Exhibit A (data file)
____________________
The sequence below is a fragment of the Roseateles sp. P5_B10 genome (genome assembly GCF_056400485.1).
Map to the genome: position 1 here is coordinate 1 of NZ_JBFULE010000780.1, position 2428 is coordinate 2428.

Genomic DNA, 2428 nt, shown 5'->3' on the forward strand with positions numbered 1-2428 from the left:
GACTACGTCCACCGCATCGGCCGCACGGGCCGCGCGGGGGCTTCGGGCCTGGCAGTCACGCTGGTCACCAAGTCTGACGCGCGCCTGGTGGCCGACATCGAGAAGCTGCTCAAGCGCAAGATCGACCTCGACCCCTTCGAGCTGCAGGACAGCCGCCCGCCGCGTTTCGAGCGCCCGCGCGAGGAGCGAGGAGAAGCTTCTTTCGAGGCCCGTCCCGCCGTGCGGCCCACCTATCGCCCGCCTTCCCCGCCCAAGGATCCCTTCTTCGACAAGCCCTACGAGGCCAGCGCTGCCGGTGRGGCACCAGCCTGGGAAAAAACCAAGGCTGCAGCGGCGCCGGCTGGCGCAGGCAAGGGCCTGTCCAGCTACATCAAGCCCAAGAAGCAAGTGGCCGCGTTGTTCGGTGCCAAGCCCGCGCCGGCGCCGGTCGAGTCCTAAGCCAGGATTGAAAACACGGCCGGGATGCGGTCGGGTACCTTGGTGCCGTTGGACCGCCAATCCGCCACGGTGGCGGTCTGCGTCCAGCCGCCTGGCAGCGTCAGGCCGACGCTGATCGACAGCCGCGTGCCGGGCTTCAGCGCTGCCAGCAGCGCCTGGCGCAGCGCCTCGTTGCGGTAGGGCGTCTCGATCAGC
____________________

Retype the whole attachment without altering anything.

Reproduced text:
The sequence below is a fragment of the Roseateles sp. P5_B10 genome (genome assembly GCF_056400485.1).
Map to the genome: position 1 here is coordinate 1 of NZ_JBFULE010000780.1, position 2428 is coordinate 2428.

Genomic DNA, 2428 nt, shown 5'->3' on the forward strand with positions numbered 1-2428 from the left:
GACTACGTCCACCGCATCGGCCGCACGGGCCGCGCGGGGGCTTCGGGCCTGGCAGTCACGCTGGTCACCAAGTCTGACGCGCGCCTGGTGGCCGACATCGAGAAGCTGCTCAAGCGCAAGATCGACCTCGACCCCTTCGAGCTGCAGGACAGCCGCCCGCCGCGTTTCGAGCGCCCGCGCGAGGAGCGAGGAGAAGCTTCTTTCGAGGCCCGTCCCGCCGTGCGGCCCACCTATCGCCCGCCTTCCCCGCCCAAGGATCCCTTCTTCGACAAGCCCTACGAGGCCAGCGCTGCCGGTGRGGCACCAGCCTGGGAAAAAACCAAGGCTGCAGCGGCGCCGGCTGGCGCAGGCAAGGGCCTGTCCAGCTACATCAAGCCCAAGAAGCAAGTGGCCGCGTTGTTCGGTGCCAAGCCCGCGCCGGCGCCGGTCGAGTCCTAAGCCAGGATTGAAAACACGGCCGGGATGCGGTCGGGTACCTTGGTGCCGTTGGACCGCCAATCCGCCACGGTGGCGGTCTGCGTCCAGCCGCCTGGCAGCGTCAGGCCGACGCTGATCGACAGCCGCGTGCCGGGCTTCAGCGCTGCCAGCAGCGCCTGGCGCAGCGCCTCGTTGCGGTAGGGCGTCTCGATCAGC